On “Roadhouse Blues” from Morrison Hotel (original press), there was good imaging and a warm tonal balance. The Shengya’s were forgiving of the vinyl noise and I kept cranking it until I was fully immersed in the greatness of The Doors. “Waiting For The Sun” had tremendous growl from the synthesizer, and the dynamic swings were fairly stunning on this track. The only limiting factor was a slight peak in the presence region, coming from the horn loaded tweeter. That’s the only thing that kept me from the kind of head banging I could do with the Sanders 10B.
I noticed on rock vinyl that these have the sound of a really good PA or studio monitor system (like Altec VOTT systems with tube amps, or their studio cousins). They gave many classic tracks a live quality that I didn’t know was there.
The Byrds (Untitled), original pressing, was a toe tapper. “Chestnut Mare” moved along with great forward momentum. The live cuts on the album did sound “live” in an organic way. Many live tracks sound dead in a lot of systems. I’ve found that the better a system gets, the more you can get from a live recording. On “So You Want To Be a Rock ‘N’ Roll Star” and “Mr. Tambourine Man” had totally different meanings when compared to the original studio tracks. The presence of the Shengya’s made the most of live recordings.
I like to think of the Shengya speakers as similar to a classic studio monitor. They had the ability to resolve lots of detail and had good presence. On the other hand, the cabinets didn’t “talk” like the classic products from JBL, Altec Lansing, Urei, etc.. These are similar to those classic products: not as loud, efficient and dramatic, but more refined, prettier and easier to system-match.
As I was saying earlier, I was expecting a higher efficiency speaker, something like the 95db/watt plus from the aforementioned classic studio monitors. On the other hand, those same speakers can sound like dogs when used with transistor gear; I mean really bad—the worst thing I’ve ever heard was Klipsch Heresy driven by ‘70s Crown amps—YIKES!! The transistor amps I tried were a good match, though I’d watch out for bright sounding stuff, or other associated gear, including MC cartridges, excessively detailed digital or brightly voiced cables. Many high-efficiency speakers are poor partners for transistor gear. The Shengya is not.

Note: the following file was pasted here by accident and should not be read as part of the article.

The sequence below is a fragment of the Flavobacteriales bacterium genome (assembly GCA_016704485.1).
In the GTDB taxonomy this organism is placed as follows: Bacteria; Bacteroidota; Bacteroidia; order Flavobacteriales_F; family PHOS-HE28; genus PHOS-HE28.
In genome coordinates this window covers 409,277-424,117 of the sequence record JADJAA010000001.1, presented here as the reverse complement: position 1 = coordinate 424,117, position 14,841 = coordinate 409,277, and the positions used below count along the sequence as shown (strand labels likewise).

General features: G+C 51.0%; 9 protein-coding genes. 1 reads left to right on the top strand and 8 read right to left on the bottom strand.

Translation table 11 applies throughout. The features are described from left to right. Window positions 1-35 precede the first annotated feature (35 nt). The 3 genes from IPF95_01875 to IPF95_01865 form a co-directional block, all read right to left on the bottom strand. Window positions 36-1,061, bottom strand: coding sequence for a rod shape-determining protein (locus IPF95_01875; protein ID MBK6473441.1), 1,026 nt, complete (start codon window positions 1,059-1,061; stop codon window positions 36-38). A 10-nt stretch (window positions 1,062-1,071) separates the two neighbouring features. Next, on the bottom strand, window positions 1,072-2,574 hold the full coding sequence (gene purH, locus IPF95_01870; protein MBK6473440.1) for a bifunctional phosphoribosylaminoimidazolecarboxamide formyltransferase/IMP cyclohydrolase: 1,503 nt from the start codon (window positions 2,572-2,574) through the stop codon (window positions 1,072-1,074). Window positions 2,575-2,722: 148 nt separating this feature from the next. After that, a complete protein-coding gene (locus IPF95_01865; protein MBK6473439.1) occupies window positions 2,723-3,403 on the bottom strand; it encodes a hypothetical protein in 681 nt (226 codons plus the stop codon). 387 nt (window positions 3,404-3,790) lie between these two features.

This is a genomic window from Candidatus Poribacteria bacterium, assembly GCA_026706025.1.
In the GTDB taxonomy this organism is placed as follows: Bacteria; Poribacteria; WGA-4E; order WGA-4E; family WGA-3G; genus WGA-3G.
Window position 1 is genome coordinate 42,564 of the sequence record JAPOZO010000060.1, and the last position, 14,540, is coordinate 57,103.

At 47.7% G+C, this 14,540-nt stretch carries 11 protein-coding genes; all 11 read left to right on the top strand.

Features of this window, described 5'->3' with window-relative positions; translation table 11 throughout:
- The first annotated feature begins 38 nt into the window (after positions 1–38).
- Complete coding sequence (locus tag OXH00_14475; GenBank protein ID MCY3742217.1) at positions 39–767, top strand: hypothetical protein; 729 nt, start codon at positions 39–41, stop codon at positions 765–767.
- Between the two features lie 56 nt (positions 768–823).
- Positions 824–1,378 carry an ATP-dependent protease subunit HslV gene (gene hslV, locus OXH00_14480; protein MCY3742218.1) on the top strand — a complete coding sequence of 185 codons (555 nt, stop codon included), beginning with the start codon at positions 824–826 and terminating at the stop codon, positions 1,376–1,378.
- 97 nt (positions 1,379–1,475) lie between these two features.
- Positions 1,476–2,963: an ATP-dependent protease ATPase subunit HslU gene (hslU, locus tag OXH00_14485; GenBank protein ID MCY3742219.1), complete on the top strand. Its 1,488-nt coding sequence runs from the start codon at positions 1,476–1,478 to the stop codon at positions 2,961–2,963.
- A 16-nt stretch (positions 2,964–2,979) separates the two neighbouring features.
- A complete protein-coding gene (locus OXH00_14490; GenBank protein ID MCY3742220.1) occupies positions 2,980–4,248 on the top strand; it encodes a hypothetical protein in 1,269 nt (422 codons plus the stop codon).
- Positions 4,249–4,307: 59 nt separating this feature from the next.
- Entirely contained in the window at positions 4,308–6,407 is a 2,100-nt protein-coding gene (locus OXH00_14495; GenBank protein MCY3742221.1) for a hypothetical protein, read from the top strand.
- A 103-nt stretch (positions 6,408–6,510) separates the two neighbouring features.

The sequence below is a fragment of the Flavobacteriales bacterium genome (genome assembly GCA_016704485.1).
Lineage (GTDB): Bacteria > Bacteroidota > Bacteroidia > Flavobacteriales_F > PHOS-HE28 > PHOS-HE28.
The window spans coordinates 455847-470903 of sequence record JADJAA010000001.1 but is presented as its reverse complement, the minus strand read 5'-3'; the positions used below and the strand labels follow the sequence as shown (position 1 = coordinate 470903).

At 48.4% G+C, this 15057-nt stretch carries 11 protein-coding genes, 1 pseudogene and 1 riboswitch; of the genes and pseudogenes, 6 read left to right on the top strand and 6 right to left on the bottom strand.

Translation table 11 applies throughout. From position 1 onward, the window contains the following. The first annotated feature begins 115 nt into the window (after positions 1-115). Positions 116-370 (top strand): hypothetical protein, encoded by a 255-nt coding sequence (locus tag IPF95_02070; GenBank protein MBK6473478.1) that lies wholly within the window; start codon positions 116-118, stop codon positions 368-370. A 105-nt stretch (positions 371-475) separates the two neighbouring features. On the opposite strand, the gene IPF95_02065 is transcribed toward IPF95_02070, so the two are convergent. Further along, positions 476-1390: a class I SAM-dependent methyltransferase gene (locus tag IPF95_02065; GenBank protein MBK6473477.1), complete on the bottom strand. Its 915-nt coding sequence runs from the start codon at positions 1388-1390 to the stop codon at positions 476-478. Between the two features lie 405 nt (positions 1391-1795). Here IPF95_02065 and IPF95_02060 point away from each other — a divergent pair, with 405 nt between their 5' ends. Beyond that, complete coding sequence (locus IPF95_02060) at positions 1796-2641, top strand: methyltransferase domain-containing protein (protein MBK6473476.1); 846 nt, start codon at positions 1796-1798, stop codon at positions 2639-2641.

The horn presence from the tweeter was complimentary to classic recordings, especially early Capitol jazz, Blue Note and the other jazz recordings I like to play. Those recordings were monitored, mixed and mastered with horns (usually). The artistic choices were made while using horn loaded tweeters. The Shengya’s are kind of like the inverse-RIAA-curve in a phono stage: they allow some records to be translated back to what was supposed to be heard, the way the engineers and musicians heard the sound. Though not on the same level as the Classic Audio Reproductions horn systems (what is?), the horn loaded soft dome tweeter is a good performer, especially considering the outlay. If you are a record-collector of original pressings, you should be able to appreciate the authenticity of the sound: the gestalt sound of classic vinyl and horn loaded tweeter (preferably with tube amplification).